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By Christopher Clapham

African independence embarked on foreign politics a bunch of the world's poorest, weakest and so much synthetic states. How have such states controlled to outlive? To what volume is their survival now threatened? Christopher Clapham indicates how an before everything supportive overseas atmosphere has develop into more and more threatening to African rulers and the states over which they preside. the writer finds how foreign conventions designed to uphold kingdom sovereignty have usually been appropriated and subverted through rulers to augment their household keep watch over, and the way African states were undermined by means of guerrilla insurgencies and using diplomacy to serve primarily deepest ends.

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Commonly lumped together under the heading of 'globalisation', these economic and related changes notably included a rapid increase in the mobility of capital; a resulting increase in levels of structural differentiation and functional integration in the global economy; a shift away from resources and towards human skills as the critical element in wealth creation, which in turn distinguished the regions which were (and were not) able to benefit from economic growth; a startling growth in information flows and the capacity to process information, encouraged by technical developments in mass communications; some corresponding emergence of a global culture, challenged though this was by a reaction towards particularist ideas; and consequent pressures on the governments of states, which were affected both by a need to manage their economies in accordance with a global search for comparative advantage, and by the impact of values derived from the global culture, in the form of demands both from external actors and from their own people.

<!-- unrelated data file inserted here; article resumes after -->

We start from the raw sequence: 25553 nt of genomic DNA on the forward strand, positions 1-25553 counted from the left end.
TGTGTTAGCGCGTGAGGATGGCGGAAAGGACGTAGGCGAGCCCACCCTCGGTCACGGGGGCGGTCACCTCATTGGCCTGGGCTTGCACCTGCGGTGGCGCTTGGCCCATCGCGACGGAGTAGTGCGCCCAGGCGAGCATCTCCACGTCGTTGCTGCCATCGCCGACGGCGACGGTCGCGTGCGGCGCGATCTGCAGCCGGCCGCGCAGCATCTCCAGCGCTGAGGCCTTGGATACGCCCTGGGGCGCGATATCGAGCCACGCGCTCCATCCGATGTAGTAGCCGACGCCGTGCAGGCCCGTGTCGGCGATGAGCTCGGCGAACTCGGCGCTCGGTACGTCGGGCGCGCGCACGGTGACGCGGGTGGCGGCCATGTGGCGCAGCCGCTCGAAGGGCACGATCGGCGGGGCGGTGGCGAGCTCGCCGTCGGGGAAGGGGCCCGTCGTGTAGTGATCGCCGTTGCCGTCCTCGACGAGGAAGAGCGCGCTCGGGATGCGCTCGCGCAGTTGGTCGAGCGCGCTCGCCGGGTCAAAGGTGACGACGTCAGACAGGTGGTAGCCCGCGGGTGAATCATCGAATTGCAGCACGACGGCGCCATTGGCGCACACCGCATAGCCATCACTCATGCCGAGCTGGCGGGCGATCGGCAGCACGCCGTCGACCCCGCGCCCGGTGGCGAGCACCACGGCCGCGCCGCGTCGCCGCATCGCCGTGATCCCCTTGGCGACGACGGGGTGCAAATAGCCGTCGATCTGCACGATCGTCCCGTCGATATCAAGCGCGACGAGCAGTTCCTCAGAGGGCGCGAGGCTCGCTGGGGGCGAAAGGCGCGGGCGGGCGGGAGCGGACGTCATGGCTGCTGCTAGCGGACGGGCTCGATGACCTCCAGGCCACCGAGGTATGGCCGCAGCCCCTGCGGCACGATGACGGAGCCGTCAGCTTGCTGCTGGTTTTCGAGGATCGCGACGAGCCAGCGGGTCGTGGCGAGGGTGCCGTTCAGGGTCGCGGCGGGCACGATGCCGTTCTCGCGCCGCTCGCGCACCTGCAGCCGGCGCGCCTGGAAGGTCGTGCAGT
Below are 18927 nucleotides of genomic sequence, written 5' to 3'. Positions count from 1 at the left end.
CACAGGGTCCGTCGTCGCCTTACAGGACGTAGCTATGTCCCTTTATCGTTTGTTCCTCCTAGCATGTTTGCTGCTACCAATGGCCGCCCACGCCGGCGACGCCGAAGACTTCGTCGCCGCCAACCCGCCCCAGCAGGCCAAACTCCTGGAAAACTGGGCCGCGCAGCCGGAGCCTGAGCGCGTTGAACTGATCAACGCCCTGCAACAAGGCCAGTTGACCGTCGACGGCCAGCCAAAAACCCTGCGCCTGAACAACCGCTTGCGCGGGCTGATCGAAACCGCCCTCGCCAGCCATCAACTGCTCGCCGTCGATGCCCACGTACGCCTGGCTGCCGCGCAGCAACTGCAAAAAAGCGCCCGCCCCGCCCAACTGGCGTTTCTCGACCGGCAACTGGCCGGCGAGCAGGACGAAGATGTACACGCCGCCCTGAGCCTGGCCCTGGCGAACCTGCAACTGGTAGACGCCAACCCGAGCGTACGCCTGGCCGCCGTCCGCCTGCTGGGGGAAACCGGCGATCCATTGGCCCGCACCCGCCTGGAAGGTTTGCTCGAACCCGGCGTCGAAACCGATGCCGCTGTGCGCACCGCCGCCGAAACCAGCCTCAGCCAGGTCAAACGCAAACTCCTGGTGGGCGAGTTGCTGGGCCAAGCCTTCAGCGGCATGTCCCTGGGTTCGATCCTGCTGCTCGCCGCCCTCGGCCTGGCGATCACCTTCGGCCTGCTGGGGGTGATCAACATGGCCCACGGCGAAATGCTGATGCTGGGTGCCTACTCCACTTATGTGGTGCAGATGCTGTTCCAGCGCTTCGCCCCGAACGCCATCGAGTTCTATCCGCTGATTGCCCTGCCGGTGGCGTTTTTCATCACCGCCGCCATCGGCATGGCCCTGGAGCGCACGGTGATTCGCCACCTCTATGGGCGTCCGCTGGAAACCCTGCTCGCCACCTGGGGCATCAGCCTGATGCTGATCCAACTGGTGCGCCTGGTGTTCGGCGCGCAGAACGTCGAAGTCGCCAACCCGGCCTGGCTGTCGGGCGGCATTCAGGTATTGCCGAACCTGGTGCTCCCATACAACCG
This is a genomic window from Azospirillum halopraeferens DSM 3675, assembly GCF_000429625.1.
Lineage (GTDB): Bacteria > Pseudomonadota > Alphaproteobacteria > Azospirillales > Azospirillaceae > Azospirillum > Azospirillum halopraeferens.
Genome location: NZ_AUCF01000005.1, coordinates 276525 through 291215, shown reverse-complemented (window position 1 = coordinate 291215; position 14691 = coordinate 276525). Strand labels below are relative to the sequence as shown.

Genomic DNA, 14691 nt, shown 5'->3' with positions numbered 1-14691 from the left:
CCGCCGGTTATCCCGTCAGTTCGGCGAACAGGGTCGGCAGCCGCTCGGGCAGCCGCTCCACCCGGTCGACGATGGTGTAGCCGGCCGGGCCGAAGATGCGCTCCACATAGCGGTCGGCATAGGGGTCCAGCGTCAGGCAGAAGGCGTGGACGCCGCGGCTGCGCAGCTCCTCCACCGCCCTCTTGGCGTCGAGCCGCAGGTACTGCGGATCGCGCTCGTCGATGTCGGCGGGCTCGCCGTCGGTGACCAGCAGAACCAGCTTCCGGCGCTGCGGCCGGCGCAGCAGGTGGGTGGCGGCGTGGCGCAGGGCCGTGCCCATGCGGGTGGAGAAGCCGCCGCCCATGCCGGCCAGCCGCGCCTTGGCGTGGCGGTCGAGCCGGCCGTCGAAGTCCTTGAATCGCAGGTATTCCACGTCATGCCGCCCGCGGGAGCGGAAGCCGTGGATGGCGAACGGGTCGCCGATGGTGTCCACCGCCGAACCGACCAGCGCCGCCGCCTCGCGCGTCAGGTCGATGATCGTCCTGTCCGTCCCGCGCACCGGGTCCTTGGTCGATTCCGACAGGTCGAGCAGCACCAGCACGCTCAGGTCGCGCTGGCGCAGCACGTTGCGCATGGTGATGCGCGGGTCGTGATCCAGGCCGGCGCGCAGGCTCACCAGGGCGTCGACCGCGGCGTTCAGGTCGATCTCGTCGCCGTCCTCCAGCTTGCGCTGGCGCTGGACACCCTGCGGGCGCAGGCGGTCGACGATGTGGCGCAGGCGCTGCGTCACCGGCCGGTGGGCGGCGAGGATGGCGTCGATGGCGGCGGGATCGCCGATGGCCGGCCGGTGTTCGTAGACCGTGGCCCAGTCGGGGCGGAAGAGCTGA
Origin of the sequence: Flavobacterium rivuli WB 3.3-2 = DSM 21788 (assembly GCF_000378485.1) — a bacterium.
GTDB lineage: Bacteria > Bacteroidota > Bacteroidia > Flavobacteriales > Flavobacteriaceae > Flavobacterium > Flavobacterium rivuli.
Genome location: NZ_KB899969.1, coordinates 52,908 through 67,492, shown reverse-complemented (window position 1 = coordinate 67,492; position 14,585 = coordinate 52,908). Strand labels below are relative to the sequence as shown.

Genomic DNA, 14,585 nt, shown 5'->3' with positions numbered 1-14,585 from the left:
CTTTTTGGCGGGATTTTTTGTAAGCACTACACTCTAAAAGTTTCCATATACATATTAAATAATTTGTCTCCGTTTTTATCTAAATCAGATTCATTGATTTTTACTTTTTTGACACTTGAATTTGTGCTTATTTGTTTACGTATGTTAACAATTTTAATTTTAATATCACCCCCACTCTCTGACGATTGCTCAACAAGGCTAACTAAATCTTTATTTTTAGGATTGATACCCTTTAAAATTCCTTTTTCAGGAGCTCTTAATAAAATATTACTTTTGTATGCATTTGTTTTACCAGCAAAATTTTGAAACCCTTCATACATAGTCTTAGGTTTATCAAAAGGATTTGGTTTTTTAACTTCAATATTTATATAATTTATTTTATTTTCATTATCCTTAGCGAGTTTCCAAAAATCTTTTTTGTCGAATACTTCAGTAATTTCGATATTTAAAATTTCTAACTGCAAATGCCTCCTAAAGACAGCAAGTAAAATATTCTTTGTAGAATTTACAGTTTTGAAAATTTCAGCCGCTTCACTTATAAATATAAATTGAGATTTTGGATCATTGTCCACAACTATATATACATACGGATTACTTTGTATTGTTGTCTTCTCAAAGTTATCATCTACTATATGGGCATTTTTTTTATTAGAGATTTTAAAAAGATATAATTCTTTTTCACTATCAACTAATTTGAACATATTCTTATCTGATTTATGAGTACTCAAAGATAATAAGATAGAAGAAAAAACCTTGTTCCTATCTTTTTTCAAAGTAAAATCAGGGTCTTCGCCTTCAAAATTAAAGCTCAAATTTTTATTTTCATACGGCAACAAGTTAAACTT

As this integration proceeded, so the scope for arranging such deals, and the commission which the intermediary could extract from them, were progressively squeezed. Where formerly underdeveloped states were able to achieve a breakthrough into export-led industrial production, as was the case with several east and south-east Asian states, these benefited from rapid economic growth, which in turn strengthened both the fiscal and the political autonomy of the state, even though (or because) the economy was increasingly integrated into global markets.

At one extreme, the government recognised by international institutions and the majority of outside states simply comprised that group of people who most closely approximated to external norms of legitimacy. The Khmer Rouge government of Cambodia continued to represent that country in the United Nations, even after being ejected from power at home, as a means by which outside states could express disapproval of the Vietnamese invasion, violating the rules of sovereignty, which had established the successor regime in power; the responsibility of the Khmer Rouge regime for killing very large numbers of Cambodians constituted, in the eyes of the international community, a less important disqualification.

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